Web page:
Raised shoreline

From Wikipedia, the free encyclopedia
Jump to navigation Jump to search

A raised shoreline is an ancient shoreline exposed above current water level.[1] These landforms are formed by a relative change in sea level due to global sea level rise, isostatic rebound, and/or tectonic uplift. These surfaces are usually exposed above modern sea level when a heavily glaciated area experiences a glacial retreat, causing water levels to rise. This area will then experience post-glacial rebound, effectively raising the shoreline surface.
Examples of raised shorelines can be found along the coasts of formerly glaciated areas in Ireland[2] and Scotland, as well as in North America. Raised shorelines are exposed at various locations around the Puget Sound of Washington State.[3]

Related links


  1. ^ http://www.encyclopedia.com/doc/1O112-raisedshorelines.html
  2. ^ http://www.askaboutireland.ie/.../changing-sea-levels/[permanent dead link]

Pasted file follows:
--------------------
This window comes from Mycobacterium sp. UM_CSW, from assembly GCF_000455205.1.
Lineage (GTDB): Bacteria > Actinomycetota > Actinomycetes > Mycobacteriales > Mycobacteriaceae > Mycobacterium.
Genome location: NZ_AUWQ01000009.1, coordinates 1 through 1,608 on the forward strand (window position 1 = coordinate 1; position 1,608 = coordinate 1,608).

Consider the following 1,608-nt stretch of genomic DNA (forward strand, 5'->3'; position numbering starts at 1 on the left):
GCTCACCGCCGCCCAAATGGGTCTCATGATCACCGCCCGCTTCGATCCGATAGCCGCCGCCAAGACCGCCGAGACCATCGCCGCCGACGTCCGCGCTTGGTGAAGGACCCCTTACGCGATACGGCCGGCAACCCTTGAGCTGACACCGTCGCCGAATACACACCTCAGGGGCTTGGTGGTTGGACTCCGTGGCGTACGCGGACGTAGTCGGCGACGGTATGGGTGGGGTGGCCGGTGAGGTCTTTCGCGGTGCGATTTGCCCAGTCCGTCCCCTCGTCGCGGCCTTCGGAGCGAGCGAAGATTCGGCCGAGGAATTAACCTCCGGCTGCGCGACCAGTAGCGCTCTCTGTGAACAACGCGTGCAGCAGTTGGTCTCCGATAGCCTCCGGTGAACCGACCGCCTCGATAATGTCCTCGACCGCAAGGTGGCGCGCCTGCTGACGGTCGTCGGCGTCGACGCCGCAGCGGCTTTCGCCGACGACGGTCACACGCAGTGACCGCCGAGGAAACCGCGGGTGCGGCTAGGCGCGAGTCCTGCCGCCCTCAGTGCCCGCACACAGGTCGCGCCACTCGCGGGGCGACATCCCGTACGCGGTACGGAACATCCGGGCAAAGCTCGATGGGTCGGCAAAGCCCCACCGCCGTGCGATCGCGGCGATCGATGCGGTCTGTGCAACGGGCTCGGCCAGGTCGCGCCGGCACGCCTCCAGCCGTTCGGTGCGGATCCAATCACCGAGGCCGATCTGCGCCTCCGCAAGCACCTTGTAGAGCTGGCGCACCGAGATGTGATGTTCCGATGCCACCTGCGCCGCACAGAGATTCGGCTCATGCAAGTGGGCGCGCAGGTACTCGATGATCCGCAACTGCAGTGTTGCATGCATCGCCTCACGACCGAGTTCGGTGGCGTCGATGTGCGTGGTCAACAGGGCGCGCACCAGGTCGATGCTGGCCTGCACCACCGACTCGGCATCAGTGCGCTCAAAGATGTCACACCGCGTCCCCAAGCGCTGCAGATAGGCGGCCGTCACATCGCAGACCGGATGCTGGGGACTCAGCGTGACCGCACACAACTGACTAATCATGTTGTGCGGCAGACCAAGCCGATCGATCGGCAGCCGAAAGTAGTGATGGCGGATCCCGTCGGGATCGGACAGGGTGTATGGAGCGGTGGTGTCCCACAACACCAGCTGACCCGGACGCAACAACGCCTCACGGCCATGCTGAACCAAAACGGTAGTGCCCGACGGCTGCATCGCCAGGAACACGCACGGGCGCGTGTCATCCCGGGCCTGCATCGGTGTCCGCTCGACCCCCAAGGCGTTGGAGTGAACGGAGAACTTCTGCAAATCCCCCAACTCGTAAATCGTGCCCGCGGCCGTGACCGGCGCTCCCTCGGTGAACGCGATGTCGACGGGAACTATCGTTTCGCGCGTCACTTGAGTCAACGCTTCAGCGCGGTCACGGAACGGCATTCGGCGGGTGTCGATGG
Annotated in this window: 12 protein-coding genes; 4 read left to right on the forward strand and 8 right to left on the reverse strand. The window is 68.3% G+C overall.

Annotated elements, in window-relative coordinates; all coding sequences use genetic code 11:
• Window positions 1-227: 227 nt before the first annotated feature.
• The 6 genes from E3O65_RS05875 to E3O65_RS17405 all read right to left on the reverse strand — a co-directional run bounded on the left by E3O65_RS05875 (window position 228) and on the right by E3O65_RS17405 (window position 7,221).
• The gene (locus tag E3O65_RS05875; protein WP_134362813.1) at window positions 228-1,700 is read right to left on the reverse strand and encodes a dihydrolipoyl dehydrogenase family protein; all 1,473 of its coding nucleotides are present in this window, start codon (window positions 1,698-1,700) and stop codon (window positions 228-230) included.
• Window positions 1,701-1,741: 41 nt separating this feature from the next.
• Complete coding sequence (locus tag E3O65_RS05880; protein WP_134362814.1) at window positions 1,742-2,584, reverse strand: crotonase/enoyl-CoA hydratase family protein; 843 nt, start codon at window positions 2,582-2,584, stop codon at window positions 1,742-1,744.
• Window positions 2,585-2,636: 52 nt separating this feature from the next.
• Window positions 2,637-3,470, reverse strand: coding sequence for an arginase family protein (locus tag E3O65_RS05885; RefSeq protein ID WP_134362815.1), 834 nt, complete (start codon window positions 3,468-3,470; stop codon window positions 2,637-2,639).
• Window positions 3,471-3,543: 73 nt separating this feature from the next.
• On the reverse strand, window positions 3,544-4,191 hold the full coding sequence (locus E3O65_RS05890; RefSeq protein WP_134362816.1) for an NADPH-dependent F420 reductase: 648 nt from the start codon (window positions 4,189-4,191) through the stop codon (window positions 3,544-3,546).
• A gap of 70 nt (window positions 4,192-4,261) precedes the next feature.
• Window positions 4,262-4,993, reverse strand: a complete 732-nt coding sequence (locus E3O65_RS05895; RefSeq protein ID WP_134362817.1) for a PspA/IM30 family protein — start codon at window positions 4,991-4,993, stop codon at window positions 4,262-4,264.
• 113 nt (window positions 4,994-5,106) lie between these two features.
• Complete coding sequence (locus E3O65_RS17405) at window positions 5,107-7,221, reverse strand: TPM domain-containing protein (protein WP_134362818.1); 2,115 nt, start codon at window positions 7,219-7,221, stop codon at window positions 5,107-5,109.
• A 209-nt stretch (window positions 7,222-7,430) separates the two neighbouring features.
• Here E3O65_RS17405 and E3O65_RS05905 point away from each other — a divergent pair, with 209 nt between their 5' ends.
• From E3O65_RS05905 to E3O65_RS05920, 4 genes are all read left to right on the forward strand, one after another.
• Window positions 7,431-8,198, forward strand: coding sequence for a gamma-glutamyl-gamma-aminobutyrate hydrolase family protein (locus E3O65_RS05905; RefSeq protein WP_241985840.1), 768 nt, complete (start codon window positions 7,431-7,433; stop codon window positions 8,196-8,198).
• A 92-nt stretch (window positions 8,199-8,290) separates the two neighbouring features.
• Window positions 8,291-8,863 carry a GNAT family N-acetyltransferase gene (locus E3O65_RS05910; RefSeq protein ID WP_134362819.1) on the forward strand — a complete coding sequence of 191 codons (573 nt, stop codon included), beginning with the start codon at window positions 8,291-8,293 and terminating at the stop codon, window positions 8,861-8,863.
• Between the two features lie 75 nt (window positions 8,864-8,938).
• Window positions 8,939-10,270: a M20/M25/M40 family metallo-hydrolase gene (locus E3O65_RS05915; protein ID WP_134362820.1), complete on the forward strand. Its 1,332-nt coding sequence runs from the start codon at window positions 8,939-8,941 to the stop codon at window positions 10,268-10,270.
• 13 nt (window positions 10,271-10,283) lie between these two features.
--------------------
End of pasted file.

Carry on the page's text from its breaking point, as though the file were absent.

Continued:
3. ^ Kovanen, Dori J.; Slaymaker, Olav (December 2004). "Relict shorelines and ice flow patterns of the northern puget lowland from lidar data and digital terrain modelling". Geografiska Annaler: Series A, Physical Geography. 86 (4): 385–400. doi:10.1111/j.0435-3676.2004.00239.x. ISSN 0435-3676.
Retrieved from "https://en.wikipedia.org/w/index.php?title=Raised_shoreline&oldid=857112429"
This content was retrieved from Wikipedia : http://en.wikipedia.org/wiki/Raised_shoreline
This page is based on the copyrighted Wikipedia article "Raised shoreline"; it is used under the Creative Commons Attribution-ShareAlike 3.0 Unported License (CC-BY-SA). You may redistribute it, verbatim or modified, providing that you comply with the terms of the CC-BY-SA